In that country (Kashmir), a prisoner’s letter to a lover begins: “These words may never reach you”.
-Agha Shahid Ali.
All my life, in all those hardcover Pakistan Studies books, Jammu and Kashmir were always “disputed”. I would retract and forget, time and again, as a kid and as an adult but the lingering question of the fate Kashmir never seemed to bother me. It was disputed, right? As long as I was concerned there was no bloodshed involved in Pakistan and India, none that I knew of.
2004, at the age of 7 I thought it obligatory to glue myself to the television because something called the “Kargil War” had everyone in Pakistan and India on their toes. Nothing that should concern me, I tell myself.
The next 10 years of my school life were spent hearing the words “amnesty, human rights, UN, line of control, armed forces” etc. in relation to the Kashmir issue but somehow nobody spoke about Kashmiris.
In August of 2014, we were sent back from school because Prime Minister Narendra Modi accused Pakistan of waging a proxy war against India in Kashmir during his visit to Kashmir. Yet again, an Indian PM completely disregarding the people of the land he’s spoken these words on.
Fast forward August 5th, 2019 – I woke up to the news of India scrapping Article 370. With almost all of Kashmir’s elected representatives under house arrest, I knew exactly what repealing Article 370 meant. Stripping Kashmir off its special status, its autonomy meant talking away the little authority Kashmiris had left over their own lives.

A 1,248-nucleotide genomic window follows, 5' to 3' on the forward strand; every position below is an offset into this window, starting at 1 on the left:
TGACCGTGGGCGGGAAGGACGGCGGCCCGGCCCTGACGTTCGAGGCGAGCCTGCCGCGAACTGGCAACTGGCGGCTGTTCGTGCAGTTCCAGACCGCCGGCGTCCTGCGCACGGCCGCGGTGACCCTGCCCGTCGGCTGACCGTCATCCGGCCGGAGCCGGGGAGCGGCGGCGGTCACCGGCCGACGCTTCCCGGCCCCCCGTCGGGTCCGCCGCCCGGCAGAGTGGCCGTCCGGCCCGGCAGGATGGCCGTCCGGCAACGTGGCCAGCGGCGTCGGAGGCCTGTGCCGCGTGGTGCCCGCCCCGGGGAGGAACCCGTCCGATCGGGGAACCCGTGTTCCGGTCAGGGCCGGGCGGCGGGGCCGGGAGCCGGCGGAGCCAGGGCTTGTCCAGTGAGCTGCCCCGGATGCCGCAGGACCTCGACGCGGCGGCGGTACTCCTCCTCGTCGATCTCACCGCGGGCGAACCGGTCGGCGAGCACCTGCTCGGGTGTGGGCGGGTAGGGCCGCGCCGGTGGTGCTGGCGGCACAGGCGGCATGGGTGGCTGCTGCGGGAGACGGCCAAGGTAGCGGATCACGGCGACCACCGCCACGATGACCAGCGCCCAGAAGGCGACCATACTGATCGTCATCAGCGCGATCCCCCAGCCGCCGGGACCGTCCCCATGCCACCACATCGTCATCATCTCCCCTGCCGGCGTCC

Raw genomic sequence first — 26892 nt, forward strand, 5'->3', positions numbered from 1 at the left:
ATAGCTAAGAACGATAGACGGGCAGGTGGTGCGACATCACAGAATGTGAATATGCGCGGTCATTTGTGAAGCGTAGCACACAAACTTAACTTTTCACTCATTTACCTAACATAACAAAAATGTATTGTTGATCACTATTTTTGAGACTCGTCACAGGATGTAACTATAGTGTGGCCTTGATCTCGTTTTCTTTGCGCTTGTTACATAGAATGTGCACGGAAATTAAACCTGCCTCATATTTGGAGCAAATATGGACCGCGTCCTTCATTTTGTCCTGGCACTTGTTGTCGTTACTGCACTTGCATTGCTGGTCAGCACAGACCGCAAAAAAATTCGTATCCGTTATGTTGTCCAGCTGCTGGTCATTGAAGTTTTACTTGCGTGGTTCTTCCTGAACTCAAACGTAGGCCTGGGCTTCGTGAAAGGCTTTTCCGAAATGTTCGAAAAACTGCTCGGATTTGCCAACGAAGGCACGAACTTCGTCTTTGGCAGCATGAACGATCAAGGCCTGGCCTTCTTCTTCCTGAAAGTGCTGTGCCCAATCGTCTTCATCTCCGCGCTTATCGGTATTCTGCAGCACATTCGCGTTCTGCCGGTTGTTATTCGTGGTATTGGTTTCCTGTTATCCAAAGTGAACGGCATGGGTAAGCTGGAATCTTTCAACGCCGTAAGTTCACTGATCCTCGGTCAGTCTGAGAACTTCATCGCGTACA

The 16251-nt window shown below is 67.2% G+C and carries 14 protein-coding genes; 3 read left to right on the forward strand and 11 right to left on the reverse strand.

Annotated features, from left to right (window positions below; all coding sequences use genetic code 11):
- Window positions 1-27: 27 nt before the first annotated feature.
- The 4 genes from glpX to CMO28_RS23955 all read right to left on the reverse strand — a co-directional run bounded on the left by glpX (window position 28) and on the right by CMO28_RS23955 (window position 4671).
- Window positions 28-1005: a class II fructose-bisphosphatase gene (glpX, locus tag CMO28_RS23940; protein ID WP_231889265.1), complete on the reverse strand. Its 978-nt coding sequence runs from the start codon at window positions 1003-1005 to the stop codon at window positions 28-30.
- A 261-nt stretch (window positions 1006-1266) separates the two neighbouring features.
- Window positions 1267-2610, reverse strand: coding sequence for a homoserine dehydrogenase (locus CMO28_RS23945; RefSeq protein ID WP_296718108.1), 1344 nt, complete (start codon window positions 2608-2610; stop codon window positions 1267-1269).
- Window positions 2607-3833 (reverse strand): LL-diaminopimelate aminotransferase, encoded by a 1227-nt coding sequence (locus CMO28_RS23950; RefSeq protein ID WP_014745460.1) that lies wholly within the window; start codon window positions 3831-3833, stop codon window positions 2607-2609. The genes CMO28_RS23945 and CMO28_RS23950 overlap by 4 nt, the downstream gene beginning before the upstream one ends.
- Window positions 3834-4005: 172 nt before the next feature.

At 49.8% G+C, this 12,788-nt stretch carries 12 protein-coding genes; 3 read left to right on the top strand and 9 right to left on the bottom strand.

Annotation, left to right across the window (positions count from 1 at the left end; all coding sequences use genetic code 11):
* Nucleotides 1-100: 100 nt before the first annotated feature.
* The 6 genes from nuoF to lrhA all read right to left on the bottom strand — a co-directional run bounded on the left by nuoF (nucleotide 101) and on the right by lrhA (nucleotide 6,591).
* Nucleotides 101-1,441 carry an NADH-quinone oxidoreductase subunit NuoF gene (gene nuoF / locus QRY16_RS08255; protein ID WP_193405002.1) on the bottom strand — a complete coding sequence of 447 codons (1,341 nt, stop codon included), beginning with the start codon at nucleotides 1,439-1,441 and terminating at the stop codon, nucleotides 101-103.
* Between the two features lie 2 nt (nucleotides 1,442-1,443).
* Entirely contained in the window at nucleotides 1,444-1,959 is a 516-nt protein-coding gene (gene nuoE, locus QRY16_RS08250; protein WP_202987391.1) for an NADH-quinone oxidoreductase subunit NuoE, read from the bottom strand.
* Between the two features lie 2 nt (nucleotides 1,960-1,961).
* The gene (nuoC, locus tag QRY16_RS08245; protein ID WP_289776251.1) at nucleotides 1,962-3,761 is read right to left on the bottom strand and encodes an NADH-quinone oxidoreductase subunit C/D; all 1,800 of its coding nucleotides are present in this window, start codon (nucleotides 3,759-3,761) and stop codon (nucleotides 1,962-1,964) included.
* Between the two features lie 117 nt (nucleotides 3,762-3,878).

On August 13th, 1:04 pm the Indian Post confirmed that Kashmir no longer had access to postal services, hereby confirming that the region could no longer be reached via mail. At that particular moment, I couldn’t help but recall Agha Shahid Ali’s poem titled The Country Without a Post Office. Shahid’s fiction had come to life.
I take this moment in history and this space on the internet to pay tribute to the lives lost in Kashmir through Agha Shahid Ali’s verses.
The issue of Kashmir is 72 years old today and yet it has always been about Indians and Pakistanis and never Kashmiris.
Shahid expresses the love for his homeland in words that only a Kashmiri can word – and feel.
Postcard from Kashmir from The Half-Inch Himalayas
Kashmir shrinks into my mailbox,
my home a neat four by six inches.
I always loved neatness. Now I hold
the half-inch Himalayas in my hand.
This is home. And this the closest
I’ll ever be to home. When I return,
the colors won’t be so brilliant,
the Jhelum’s waters so clean,
so ultramarine. My love
so overexposed. And my memory will be a little
out of focus, in it
a giant negative, black
and white, still undeveloped.
Agha Ali Shahid was born in Srinagar to a wealthy educated family. His poetry to this day, is nothing more than a heavy yearning to go back to the place he calls home.
We shall meet again, in Srinagar,
by the gates of the Villa of Peace,
our hands blossoming into fists
till the soldiers return the key and disappear.
Educated at the Burn Hall School followed by the University of Kashmir and the Hindu College, University of Delhi, he then earned a Ph.D. in English from Pennsylvania State University in 1984. Finally earning his M.F.A. from the University of Arizona in 1985, he taught at multiple universities in the US.
Often compared to Paradise, the valley of Kashmir, Shahid writes in his poem Farewell:
I am being rowed through Paradise on a river of Hell.